A number of various international conventions and institutions are in place to guide businesses and other organizations to behave as responsibly as possible. It is outside the scope of this article to review these frameworks, except to mention of a few general characteristics and trends. First, adherence to most of the standards and principles is voluntary. Even though sustainability reporting is increasingly becoming compulsory, it is not supported by any sanctions other than “naming and blaming.” Second, there is a distinction between standards that one may sign on to and submit annual CSR reports to, such as the UN Global Compact and the GRI framework, and standards that provide tools for actual guidance in the field—the most widely used being the WB International Financial Corporation's Performance Standards (see Knudsen, Müftüoğlu, et al. this issue). Third, a new industry has burgeoned to serve and feed the appetite for “sustainability reporting” over the last five to ten years, leading to proficiency in sustainability reporting as a particular skill and making for a larger role for audit firms in consulting and advising on sustainability issues.

At the same time, international standards clearly play different roles in different industries and different contexts. While oil (and gas) extraction has been an international business for 150 years, with the resources, capital, and know-how being highly mobile, oil TNCs seem paradoxically to be less restricted by international standards and frameworks than hydropower corporations that, until a few decades ago, were primarily confined to national markets. Hydropower, oil, and gas provide different material-technical properties, with dissimilar scaling properties, resulting in divergent energy producing activities that involve a variety of constellations of capital-state-international relations.

Oil and gas, together with other extractive industries, have typically been controlled by shareholder and state funding, and the primary response to local resistance and environmental activism has typically unfolded as classical CSR and a concern with local content. Hydropower, on the other hand, grew from disconnected local projects, gradually becoming networked into national systems often controlled by the state. Development of hydropower was embedded within national developmental policies. With electrification considered crucial for development, large dam projects came to be iconic elements in the development drive of emerging economies from the 1960s onward. Since such development initiatives were often supported by the World Bank or regional development banks (such as the Asian Development Bank) rather than private capital, resistance and controversies became more readily internationalized. This, in turn, stimulated the evolution and use of international standards, such as the International Finance Corporation's Performance Standards in the hydropower sector (see Knudsen, Müftüoğlu, et al., this issue).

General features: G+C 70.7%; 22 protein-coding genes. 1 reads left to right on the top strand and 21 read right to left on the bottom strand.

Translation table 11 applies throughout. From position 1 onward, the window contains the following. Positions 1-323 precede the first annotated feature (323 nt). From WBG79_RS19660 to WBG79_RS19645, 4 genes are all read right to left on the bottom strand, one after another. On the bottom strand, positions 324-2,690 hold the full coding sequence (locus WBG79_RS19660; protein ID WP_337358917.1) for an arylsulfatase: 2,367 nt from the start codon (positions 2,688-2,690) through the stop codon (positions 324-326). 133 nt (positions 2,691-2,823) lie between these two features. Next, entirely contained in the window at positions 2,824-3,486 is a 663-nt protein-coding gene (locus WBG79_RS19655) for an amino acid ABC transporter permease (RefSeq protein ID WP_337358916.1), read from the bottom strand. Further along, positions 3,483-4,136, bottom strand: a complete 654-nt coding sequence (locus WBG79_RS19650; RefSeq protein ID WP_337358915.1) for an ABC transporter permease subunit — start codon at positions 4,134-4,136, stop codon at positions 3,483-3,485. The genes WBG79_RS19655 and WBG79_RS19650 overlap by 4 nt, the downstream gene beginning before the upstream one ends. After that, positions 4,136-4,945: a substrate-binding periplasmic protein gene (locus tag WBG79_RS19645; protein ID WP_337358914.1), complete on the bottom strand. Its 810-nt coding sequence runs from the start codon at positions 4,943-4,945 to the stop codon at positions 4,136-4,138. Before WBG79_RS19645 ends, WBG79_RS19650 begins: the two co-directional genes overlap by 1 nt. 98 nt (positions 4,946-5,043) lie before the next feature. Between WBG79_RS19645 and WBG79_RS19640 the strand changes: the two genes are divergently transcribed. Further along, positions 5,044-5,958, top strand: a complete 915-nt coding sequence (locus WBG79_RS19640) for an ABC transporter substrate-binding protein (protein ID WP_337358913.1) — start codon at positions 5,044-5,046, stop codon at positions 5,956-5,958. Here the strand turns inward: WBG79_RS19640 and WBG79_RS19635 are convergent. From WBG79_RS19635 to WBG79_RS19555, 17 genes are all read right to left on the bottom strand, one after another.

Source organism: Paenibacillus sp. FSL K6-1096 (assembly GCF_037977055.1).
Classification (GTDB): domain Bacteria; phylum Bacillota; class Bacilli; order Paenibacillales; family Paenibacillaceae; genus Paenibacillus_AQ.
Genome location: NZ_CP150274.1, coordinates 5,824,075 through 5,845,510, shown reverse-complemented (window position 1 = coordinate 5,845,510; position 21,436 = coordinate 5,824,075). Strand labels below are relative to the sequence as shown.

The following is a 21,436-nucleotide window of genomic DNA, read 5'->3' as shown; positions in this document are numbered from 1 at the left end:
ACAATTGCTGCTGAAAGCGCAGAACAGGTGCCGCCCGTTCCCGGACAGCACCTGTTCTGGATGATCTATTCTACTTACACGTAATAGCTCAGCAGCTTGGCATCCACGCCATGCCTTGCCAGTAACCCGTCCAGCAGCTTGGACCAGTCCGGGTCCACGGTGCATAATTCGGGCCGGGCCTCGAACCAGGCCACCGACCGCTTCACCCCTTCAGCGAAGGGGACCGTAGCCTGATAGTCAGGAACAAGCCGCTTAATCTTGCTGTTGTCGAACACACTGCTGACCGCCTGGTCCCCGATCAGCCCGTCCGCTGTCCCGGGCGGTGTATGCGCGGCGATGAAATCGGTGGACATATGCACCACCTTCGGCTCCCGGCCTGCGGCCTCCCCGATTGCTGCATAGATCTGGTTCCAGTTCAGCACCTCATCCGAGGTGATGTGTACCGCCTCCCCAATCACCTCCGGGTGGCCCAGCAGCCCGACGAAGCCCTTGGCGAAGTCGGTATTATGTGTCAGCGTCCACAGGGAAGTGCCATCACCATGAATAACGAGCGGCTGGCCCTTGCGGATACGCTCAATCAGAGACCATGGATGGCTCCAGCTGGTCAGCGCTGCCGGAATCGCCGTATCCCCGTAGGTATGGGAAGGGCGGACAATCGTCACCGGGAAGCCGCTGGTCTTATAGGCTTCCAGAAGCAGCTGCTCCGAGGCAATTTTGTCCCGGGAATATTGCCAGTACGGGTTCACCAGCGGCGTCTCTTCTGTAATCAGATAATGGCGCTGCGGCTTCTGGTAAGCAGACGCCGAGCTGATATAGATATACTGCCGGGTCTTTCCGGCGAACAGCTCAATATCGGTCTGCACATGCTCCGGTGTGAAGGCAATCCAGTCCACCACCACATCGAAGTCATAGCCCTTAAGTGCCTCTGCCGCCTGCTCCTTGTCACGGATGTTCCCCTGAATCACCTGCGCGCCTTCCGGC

With intensifying global concern for climate change, the reputational challenge has shifted significantly in favor of hydropower and its important role in the green transition. When Norwegian hydropower engaged in its first projects beyond Europe in the 1990s, they were typically “large dam” projects that came with challenges such as large scale human resettlement. These projects also typically took place within a developmental aid framework, stimulated partly by Norway's drive to become a humanitarian superpower.

A humanitarian superpower pursuing global business

When large Norwegian corporations operate abroad, they do so in a context in which Norway plays an important role in the domains of peace, aid, humanitarian efforts, and climate change diplomacy. Do Norwegian business and Norwegian humanitarian diplomacy impact each other? Is the way in which Statkraft and Equinor handle CSR influenced by Norway's other engagements globally? We argue that while this context is intangible, it does have some real implications. Business and aid/peace/foreign diplomacy are sometimes connected, but not everywhere: the connection is crucial for Equinor's involvement in Tanzania, while the Norwegian embassy in Ankara only learned through news media that Equinor had decided to invest in Turkey in 2016. With Norwegian business expanding abroad during the last couple of decades, potential for convergence, cooperation, or tension has increased.

Norwegian foreign direct investment had a slow start in the 1960s and did not become significant until 1985 (Hveem 2009: 384).8 During the 1990s, the total accumulated Norwegian direct investment abroad increased by 500 percent (Stråtveit 2015: 24) with Norway becoming a net exporter of capital investments in 1995 (Hveem 2009: 384). From 2000 to 2012, Norwegian foreign direct investment tripled, to reach 135 billion euros in 2012 (Stråtveit 2015: 26) and 175 billion euros in 2017 (SSB 2019). These numbers exclude the so-called Oil Fund (Government Pension Fund Global), which is a pure investment fund of now around a trillion euros. The larger share of Norwegian direct investments abroad is undertaken by corporations that have significant state ownership, such as Statoil, Statkraft, Norsk Hydro, Telenor, and Yara (Lie et al. 2014: 111).